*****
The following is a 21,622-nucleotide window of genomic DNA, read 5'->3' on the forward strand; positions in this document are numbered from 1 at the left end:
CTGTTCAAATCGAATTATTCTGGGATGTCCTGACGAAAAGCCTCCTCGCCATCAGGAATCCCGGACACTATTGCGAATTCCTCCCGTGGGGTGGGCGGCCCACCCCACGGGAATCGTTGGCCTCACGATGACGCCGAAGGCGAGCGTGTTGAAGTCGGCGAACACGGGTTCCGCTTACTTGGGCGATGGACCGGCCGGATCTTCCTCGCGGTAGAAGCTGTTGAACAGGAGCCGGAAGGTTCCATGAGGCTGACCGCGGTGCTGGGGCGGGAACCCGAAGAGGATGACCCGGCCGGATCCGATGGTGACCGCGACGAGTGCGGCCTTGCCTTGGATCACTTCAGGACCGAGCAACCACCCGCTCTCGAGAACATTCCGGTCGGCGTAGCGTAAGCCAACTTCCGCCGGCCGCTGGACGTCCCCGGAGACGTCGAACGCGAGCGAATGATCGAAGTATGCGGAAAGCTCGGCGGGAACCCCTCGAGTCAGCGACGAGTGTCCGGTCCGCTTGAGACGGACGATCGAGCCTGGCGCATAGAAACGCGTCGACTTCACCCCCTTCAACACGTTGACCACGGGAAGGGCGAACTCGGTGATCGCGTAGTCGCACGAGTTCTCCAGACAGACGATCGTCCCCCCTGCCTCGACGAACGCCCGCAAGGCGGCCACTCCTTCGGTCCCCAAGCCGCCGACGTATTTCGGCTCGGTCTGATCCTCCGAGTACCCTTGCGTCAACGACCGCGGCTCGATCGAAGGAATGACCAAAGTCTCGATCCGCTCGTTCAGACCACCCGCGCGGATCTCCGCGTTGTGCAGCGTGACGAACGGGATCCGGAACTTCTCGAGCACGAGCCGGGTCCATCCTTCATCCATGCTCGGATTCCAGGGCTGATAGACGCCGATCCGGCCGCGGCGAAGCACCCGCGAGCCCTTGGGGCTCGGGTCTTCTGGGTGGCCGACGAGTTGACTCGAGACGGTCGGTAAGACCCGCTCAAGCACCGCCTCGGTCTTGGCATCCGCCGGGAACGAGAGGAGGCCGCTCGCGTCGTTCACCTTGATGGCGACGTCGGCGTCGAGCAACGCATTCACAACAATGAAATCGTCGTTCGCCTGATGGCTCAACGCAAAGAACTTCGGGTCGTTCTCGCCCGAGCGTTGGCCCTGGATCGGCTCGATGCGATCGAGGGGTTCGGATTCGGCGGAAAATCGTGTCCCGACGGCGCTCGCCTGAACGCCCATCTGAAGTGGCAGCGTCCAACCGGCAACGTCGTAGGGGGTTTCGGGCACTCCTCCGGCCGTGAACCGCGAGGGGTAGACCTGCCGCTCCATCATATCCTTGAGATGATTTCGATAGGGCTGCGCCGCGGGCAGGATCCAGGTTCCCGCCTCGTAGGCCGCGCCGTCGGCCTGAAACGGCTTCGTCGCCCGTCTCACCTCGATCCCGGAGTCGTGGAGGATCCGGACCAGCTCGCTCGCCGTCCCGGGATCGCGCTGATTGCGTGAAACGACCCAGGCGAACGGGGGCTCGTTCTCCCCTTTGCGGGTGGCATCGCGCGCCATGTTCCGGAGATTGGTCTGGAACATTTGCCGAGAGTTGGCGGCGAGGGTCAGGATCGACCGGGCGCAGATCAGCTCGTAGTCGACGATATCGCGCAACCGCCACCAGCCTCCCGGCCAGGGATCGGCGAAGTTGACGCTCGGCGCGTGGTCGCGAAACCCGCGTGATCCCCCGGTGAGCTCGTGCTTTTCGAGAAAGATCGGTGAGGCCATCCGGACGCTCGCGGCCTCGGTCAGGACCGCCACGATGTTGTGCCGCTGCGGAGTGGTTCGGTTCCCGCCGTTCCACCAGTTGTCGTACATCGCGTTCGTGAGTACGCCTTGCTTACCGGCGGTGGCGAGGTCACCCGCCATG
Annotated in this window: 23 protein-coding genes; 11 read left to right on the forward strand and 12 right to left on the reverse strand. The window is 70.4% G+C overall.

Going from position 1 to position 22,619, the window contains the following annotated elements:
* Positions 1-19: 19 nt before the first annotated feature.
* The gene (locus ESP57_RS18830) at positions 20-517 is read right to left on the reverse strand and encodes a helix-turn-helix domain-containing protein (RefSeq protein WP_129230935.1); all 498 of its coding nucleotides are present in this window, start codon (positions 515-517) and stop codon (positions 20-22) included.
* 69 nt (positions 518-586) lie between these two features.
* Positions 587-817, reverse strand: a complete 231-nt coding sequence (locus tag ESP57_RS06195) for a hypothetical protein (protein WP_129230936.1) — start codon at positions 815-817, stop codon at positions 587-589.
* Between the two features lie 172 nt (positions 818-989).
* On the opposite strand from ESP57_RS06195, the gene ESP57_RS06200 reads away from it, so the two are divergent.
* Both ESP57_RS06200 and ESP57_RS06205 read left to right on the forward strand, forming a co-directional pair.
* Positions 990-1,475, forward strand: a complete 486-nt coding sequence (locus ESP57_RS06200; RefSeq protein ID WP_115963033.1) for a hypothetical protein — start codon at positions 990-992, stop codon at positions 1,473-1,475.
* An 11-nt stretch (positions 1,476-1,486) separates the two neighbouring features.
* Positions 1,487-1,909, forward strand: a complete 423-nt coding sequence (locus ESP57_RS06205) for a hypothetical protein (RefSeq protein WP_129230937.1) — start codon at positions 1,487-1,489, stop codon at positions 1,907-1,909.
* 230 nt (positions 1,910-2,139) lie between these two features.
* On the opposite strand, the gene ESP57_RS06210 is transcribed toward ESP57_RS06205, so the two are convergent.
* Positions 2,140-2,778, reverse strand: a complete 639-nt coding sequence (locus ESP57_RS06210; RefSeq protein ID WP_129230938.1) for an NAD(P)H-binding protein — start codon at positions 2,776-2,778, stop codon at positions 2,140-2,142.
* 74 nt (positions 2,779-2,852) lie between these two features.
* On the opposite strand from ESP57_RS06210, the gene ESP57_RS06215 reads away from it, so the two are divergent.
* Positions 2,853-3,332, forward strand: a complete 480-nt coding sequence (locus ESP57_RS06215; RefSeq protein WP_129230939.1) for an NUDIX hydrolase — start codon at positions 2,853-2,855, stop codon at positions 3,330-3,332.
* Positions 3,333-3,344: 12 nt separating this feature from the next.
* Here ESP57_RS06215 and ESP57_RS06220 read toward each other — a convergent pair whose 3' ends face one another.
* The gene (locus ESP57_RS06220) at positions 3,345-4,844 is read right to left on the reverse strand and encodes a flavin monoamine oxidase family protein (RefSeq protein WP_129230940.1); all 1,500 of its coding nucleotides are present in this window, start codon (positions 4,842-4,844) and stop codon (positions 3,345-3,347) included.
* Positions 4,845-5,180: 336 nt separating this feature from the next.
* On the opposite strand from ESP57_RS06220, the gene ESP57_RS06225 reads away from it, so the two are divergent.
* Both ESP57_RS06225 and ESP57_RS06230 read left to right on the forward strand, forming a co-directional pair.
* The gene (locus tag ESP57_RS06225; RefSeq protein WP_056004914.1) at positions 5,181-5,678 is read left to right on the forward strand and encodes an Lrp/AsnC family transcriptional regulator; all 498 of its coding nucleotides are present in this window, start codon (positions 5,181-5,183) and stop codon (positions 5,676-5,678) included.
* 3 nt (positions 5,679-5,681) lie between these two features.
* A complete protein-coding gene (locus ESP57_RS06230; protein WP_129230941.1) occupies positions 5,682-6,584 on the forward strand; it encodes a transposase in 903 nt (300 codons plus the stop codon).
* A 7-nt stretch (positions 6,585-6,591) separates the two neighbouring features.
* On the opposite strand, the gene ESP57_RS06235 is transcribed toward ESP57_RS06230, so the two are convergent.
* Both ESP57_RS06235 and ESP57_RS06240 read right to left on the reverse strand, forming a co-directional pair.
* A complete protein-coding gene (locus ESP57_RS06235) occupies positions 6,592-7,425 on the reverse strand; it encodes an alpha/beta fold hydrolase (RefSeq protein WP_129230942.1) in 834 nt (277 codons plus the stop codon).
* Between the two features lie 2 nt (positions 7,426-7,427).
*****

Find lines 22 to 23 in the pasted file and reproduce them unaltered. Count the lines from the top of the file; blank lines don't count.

* Here ESP57_RS06215 and ESP57_RS06220 read toward each other — a convergent pair whose 3' ends face one another.
* The gene (locus ESP57_RS06220) at positions 3,345-4,844 is read right to left on the reverse strand and encodes a flavin monoamine oxidase family protein (RefSeq protein WP_129230940.1); all 1,500 of its coding nucleotides are present in this window, start codon (positions 4,842-4,844) and stop codon (positions 3,345-3,347) included.